Agreeable Gray does have a soft green undertone, like Worldly Gray does, but Worldly Gray has a lot more beige in it.
Both Agreeable Gray and Worldly Gray have similar uses, but I do find that Agreeable Gray tends to be just a bit more… well… agreeable. That little bit of extra gray in Agreeable Gray makes it come across as more passive than Worldly Gray. This makes it just a hint more usable for many people.
It is not a clear case though. You may love a shade of greige that has a bit more beige in it. If you do, Worldly Gray could be a clear winner for you.
Click here if you would like to read a full paint color review on Agreeable Gray.
Worldly Gray vs. Accessible Beige
Now, if you look at Worldly Gray and realize that you want even more beige in your greige paint, you may want to consider Accessible Beige.
Accessible Beige is also considered a greige color, but it it much more of a beige greige than Worldly Gray. When you compare the two together, Accessible Beige looks like a true beige, rather than one with gray in it. It tends to take on a bit more of an orange tone, even though it doesn’t have a lot of orange in it.
Again, Accessible Beige and Worldly Gray have all of the same uses. Their LRVs are similar, and their weight on your walls feels more similar than we discussed with Agreeable Gray.
Click here if you want to know all the details on Accessible Beige.
Worldly Gray vs. Repose Gray
Repose Gray is another super popular greige. It has a good bit more gray than beige in it, making it sort of on the opposite end of the greige spectrum from Worldly Gray.
When you compare Worldly Gray to Repose Gray, Worldly Gray’s green undertone becomes instantly apparent. In comparison, Repose Gray looks more like a true, cool, bluish gray, even though it is a greige paint color.
Repose Gray and Worldly Gray have very close LRVs, and very similar weights. Neither feels too terribly heavy on your walls, but both definitely have some depth to them.
If you want a greige paint color that feels warmer, you’ll want to go with Worldly Gray. But if you want a cooler toned greige paint color, you should check out Repose Gray.
Click here for all the details on Repose Gray.
Worldly Gray vs. Revere Pewter
For our last color review, we will consider Revere Pewter. Revere Pewter peaked in popularity a few years back, but is still one of the go-to colors for many people.
Revere Pewter is a greige paint color that favors beige. Like Worldly Gray, Revere Pewter has green undertones that are very passive.
In many ways, Revere Pewter and Worldly Gray are very similar. Almost like Worldly Gray is the Sherwin Williams version and Revere Pewter is the Benjamin Moore version of the same paint color. In fact, both of these greiges with green undertones can sometime hint purple, as I mentioned above. But, they do have some differences.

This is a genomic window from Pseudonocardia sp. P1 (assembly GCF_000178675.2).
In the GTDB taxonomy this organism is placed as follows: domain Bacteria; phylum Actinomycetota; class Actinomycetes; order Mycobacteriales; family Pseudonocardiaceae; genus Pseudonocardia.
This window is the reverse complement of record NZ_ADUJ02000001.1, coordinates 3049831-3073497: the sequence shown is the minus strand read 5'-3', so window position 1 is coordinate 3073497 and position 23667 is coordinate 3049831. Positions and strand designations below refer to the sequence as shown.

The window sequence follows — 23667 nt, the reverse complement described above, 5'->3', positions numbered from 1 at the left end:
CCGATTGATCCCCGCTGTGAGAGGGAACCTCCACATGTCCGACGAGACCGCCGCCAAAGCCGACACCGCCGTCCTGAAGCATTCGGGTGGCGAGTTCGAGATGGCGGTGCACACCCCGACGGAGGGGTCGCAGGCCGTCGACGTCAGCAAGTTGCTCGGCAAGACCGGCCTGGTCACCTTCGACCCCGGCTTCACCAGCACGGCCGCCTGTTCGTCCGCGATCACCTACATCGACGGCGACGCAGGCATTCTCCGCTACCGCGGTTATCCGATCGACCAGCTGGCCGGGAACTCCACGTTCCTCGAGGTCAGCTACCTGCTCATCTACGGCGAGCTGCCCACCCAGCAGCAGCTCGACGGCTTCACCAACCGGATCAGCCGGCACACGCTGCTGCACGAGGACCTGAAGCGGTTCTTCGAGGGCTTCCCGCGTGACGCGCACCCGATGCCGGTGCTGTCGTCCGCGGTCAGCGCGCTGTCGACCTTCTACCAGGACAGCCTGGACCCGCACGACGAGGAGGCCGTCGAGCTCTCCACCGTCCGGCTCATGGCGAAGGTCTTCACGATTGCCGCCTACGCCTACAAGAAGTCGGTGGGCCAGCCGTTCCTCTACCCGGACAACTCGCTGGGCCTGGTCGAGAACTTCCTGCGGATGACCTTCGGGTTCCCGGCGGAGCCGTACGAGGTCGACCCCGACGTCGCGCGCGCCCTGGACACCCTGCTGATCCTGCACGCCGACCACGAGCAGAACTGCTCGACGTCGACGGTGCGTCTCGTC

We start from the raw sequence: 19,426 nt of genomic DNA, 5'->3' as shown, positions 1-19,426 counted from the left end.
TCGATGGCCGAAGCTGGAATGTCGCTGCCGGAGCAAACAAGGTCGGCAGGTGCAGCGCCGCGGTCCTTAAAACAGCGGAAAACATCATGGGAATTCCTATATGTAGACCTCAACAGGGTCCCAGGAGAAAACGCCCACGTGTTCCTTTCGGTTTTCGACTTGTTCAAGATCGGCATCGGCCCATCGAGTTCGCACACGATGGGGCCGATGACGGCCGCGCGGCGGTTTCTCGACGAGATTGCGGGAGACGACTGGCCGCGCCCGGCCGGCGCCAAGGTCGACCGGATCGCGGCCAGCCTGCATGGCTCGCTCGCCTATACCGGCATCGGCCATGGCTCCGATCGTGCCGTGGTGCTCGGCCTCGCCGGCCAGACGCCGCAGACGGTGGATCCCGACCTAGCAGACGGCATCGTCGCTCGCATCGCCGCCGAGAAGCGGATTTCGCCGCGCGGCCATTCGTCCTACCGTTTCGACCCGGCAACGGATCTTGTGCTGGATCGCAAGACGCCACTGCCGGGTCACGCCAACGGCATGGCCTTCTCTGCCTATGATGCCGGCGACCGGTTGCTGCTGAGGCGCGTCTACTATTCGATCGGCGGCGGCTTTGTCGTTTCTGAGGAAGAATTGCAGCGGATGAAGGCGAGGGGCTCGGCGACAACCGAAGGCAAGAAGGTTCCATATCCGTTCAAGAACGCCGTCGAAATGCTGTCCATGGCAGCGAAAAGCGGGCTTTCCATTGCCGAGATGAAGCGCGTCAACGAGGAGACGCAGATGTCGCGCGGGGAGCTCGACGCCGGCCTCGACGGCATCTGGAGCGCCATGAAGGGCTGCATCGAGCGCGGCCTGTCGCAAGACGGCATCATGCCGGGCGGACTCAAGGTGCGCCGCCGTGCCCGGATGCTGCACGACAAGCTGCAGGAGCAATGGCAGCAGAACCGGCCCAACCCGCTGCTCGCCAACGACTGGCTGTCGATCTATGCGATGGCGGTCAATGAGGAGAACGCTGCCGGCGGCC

First, Worldly Gray has just a hint more green than Revere Pewter. Second, Revere Pewter has just a hint more gray.
As always, all of these paint color nuances need to be tested in your own home. Worldly Gray can take on a purple tone in my home, but look completely neutral in yours. For this reason, it is really important to test each paint color in your own space to determine which paint shade is just right.
Click here for all the details on Revere Pewter.
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Where Can I Use Sherwin Williams Worldly Gray
Worldly Gray is most commonly used on walls, due to its neutral, pleasant shade. It doesn’t have a huge impact in a room the way a darker shade will, but has more oomph than an off-white.
Worldly Gray can also be used on cabinets, furniture, and exteriors, though it isn’t used as frequently as some others.
Final Thoughts on Worldly Gray
Worldly Gray is a great paint color that is probably a bit undervalued due to being compared to some greige greats. Agreeable Gray, Revere Pewter, and Repose Gray tend to get a bit more fame than Worldly Gray.
But, Worldly Gray is a great option for someone who wants a neutral shade that leans beige, but has a bit of gray to neutralize it. The green undertone in Worldly Gray is very slight, and probably this paint color probably won’t ever look truly green in your house.
If you are nervous about this undertone, remember to pick up your Samplize squares and see how this color looks in your home, in your lighting, with your furnishings.
Worldly Gray should be on the short-list for anyone who wants a greige paint color that goes well with a lot of other colors, such as neutrals, blues and greens. It is flexible and sophisticated, without being overly dramatic.
Want to see all your paint options in one convenient place? Click here to pick up a Sherwin Williams fan deck (contains all SW colors) or a Benjamin Moore Collections fan deck (contains many popular BM colors – other fan decks sold separately)!